ATHENS — Jacob Eason passed pretty well in his starting debut. He only had a couple bad noticeably moments. And Jeb Blazevich was involved in both of them.
First was a pass inside the 10, when Eason passed down to fullback Christian Payne, who dropped it, while Blazevich was springing free into the end zone.
Blazevich smiled as someone began asking about that play on Monday.
“Things happen. We all make mistakes out there on Saturday. So I guess that’s just another one,” Blazevich said. “But it’s all good, once again that’s why we have another game and we have practice.”
Then there was Eason’s lone interception, that happened when Blazevich and receiver Javon Wims nearly ran into each other, and Eason’s pass bounced off a Nicholls State defender, then was caught by a defensive back, who returned it 91 yards.
Blazevich, who had a defender on him, said the ball was intended for Wims, who was coming the other way. Both were running something similar to a crossing routes.
It was Eason’s last pass of the day. Greyson Lambert replaced him for the final two drives, which was mainly because of the game situation: Georgia clinging to a lead. It was nearly the same situation as the week before, when Lambert came in to run the four-minute offense, Georgia leading by two over North Carolina.
“I think he just has the experience,” Blazevich said, when asked what Lambert does well to run the four-minute offense. “I think he can command in the huddle, and he just knows exactly where everybody’s supposed to be. And he’s been in that spot numerous times. So he’s used to it and he’s comfortable to it.”
How close is Eason to that?
“He’s still developing,” Blazevich said. “We all are. But I think he’s doing a tremendous job, and I think he’s continuing to progress. That’s the one thing that I’m looking for, and I think everybody and the coaches are looking for, which is are you better than yesterday. I think (Eason) is, and I think he’s going to continue that pattern.”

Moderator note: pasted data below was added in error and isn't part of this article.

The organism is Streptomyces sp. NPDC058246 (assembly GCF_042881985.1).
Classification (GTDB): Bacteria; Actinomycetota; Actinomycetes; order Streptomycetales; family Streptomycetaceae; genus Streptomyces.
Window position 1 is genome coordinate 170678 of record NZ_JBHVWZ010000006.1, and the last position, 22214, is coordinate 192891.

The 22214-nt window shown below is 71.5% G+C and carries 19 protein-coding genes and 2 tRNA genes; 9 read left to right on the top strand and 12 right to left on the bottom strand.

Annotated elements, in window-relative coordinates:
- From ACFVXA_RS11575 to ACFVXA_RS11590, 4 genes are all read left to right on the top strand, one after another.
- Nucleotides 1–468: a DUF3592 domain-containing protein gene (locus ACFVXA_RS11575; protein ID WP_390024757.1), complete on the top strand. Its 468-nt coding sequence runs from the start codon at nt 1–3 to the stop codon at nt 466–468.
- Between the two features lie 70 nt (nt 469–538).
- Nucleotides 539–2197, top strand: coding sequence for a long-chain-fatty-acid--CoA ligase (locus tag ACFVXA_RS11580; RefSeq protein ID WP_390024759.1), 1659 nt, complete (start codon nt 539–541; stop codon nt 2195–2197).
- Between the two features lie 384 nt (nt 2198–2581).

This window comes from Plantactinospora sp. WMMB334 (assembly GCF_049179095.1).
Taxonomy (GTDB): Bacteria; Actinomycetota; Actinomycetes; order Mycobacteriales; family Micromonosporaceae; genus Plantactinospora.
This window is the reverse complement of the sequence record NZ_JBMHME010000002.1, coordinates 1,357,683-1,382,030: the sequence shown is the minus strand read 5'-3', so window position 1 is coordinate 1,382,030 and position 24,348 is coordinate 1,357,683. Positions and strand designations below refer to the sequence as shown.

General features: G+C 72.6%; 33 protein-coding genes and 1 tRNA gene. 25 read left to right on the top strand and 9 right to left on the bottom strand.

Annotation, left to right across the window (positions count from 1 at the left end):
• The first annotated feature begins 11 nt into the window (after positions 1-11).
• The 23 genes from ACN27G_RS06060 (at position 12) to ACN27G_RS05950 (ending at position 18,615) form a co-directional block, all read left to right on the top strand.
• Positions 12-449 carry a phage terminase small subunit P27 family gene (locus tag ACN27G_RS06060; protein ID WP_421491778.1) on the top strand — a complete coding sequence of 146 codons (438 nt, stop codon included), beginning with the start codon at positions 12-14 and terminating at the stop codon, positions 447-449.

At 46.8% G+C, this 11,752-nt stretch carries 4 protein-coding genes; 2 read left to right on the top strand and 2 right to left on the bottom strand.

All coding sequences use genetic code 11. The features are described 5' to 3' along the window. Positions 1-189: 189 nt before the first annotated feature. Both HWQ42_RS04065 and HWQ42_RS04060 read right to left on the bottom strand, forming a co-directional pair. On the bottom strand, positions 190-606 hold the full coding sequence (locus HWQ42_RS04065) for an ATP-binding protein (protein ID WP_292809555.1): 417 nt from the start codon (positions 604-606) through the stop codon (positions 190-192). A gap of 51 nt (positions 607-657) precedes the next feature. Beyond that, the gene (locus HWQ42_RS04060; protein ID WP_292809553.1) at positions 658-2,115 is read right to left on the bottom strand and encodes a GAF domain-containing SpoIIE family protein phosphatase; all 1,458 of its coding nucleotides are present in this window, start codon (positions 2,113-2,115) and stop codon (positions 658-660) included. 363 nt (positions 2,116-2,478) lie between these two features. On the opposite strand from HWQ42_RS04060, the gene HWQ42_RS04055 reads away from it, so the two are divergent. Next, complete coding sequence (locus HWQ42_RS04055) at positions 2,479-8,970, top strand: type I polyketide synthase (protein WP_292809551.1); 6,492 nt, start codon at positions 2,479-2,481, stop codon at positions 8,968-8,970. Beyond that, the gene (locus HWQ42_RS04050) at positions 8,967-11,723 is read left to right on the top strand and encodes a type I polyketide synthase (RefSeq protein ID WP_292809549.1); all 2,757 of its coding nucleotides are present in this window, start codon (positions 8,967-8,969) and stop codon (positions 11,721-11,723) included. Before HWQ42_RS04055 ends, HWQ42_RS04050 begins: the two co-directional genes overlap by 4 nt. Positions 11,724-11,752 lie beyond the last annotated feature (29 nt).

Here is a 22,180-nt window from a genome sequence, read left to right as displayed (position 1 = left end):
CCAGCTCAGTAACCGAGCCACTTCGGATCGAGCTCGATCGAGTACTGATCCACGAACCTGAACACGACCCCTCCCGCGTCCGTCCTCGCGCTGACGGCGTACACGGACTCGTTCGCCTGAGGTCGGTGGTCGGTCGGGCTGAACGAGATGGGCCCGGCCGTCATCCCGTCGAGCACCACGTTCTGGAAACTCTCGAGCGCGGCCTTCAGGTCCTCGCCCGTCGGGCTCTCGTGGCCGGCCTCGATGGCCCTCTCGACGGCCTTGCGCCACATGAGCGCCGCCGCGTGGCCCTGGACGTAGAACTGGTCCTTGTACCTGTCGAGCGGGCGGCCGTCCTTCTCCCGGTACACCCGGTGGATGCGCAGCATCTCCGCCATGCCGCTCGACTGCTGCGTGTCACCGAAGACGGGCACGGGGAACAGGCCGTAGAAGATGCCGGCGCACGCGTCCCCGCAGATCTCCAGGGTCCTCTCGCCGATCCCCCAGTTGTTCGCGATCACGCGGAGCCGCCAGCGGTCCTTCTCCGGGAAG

Blazevich was asked how he’d seen Eason adjust as he tries to learn how to run an offense at the college level.
“It’s tough going into the season because every week, it’s not like we have a new offense, but every week is a special gameplan for that (game). So I think he’s getting better at that,” Blazevich said. “It obviously would benefit us more if we had to work like camp on the same stuff over and over again. But I think he’s adjusting really well and I think he’s doing a great job.”
Who starts at Missouri has either yet to be decided, or yet to be announced. Kirby Smart continues to say both will be “developed,” and that a review of the Nicholls State game film just confirmed the first impression.
“Jacob made some mistakes, but he also made some really good plays,” Smart said. “Then Greyson came in, and for a guy who came off the bench, did a great job of manufacturing a third down — bad snap, made a good read, made a great throw and did what we asked him to do. So, I was very proud of how he managed the situation that he was brought into.”
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